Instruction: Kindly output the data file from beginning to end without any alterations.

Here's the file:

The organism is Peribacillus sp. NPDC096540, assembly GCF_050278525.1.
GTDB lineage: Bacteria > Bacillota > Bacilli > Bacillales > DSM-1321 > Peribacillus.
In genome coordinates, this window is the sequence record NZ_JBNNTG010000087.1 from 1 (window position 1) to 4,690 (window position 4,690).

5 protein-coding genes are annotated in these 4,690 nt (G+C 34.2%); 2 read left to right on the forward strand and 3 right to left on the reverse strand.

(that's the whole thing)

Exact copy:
The organism is Peribacillus sp. NPDC096540, assembly GCF_050278525.1.
GTDB lineage: Bacteria > Bacillota > Bacilli > Bacillales > DSM-1321 > Peribacillus.
In genome coordinates, this window is the sequence record NZ_JBNNTG010000087.1 from 1 (window position 1) to 4,690 (window position 4,690).

5 protein-coding genes are annotated in these 4,690 nt (G+C 34.2%); 2 read left to right on the forward strand and 3 right to left on the reverse strand.